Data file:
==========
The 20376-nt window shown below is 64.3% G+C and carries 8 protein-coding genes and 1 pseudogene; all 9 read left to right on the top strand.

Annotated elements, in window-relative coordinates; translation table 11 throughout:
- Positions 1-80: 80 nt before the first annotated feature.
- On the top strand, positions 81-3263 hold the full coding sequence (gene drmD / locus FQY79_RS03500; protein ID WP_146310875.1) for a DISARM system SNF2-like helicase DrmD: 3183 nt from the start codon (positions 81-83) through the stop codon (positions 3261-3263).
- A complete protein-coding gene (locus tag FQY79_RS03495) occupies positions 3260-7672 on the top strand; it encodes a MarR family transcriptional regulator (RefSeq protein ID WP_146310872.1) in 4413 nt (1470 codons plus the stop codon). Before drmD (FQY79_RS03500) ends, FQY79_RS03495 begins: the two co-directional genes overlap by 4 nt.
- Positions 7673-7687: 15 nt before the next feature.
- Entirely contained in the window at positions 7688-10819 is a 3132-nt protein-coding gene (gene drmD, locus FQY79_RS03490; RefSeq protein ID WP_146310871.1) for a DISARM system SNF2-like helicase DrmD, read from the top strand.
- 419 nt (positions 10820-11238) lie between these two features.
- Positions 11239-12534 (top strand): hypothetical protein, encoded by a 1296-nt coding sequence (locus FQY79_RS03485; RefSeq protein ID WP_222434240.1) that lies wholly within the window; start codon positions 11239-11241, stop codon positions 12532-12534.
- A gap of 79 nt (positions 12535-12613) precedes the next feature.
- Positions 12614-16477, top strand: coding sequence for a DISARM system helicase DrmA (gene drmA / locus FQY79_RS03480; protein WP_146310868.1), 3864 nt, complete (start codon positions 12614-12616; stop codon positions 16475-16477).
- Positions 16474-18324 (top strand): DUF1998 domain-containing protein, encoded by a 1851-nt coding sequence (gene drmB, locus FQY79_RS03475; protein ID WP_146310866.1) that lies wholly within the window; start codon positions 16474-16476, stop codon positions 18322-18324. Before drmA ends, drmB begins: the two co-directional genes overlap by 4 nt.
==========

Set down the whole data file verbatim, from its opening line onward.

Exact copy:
The 20376-nt window shown below is 64.3% G+C and carries 8 protein-coding genes and 1 pseudogene; all 9 read left to right on the top strand.

Annotated elements, in window-relative coordinates; translation table 11 throughout:
- Positions 1-80: 80 nt before the first annotated feature.
- On the top strand, positions 81-3263 hold the full coding sequence (gene drmD / locus FQY79_RS03500; protein ID WP_146310875.1) for a DISARM system SNF2-like helicase DrmD: 3183 nt from the start codon (positions 81-83) through the stop codon (positions 3261-3263).
- A complete protein-coding gene (locus tag FQY79_RS03495) occupies positions 3260-7672 on the top strand; it encodes a MarR family transcriptional regulator (RefSeq protein ID WP_146310872.1) in 4413 nt (1470 codons plus the stop codon). Before drmD (FQY79_RS03500) ends, FQY79_RS03495 begins: the two co-directional genes overlap by 4 nt.
- Positions 7673-7687: 15 nt before the next feature.
- Entirely contained in the window at positions 7688-10819 is a 3132-nt protein-coding gene (gene drmD, locus FQY79_RS03490; RefSeq protein ID WP_146310871.1) for a DISARM system SNF2-like helicase DrmD, read from the top strand.
- 419 nt (positions 10820-11238) lie between these two features.
- Positions 11239-12534 (top strand): hypothetical protein, encoded by a 1296-nt coding sequence (locus FQY79_RS03485; RefSeq protein ID WP_222434240.1) that lies wholly within the window; start codon positions 11239-11241, stop codon positions 12532-12534.
- A gap of 79 nt (positions 12535-12613) precedes the next feature.
- Positions 12614-16477, top strand: coding sequence for a DISARM system helicase DrmA (gene drmA / locus FQY79_RS03480; protein WP_146310868.1), 3864 nt, complete (start codon positions 12614-12616; stop codon positions 16475-16477).
- Positions 16474-18324 (top strand): DUF1998 domain-containing protein, encoded by a 1851-nt coding sequence (gene drmB, locus FQY79_RS03475; protein ID WP_146310866.1) that lies wholly within the window; start codon positions 16474-16476, stop codon positions 18322-18324. Before drmA ends, drmB begins: the two co-directional genes overlap by 4 nt.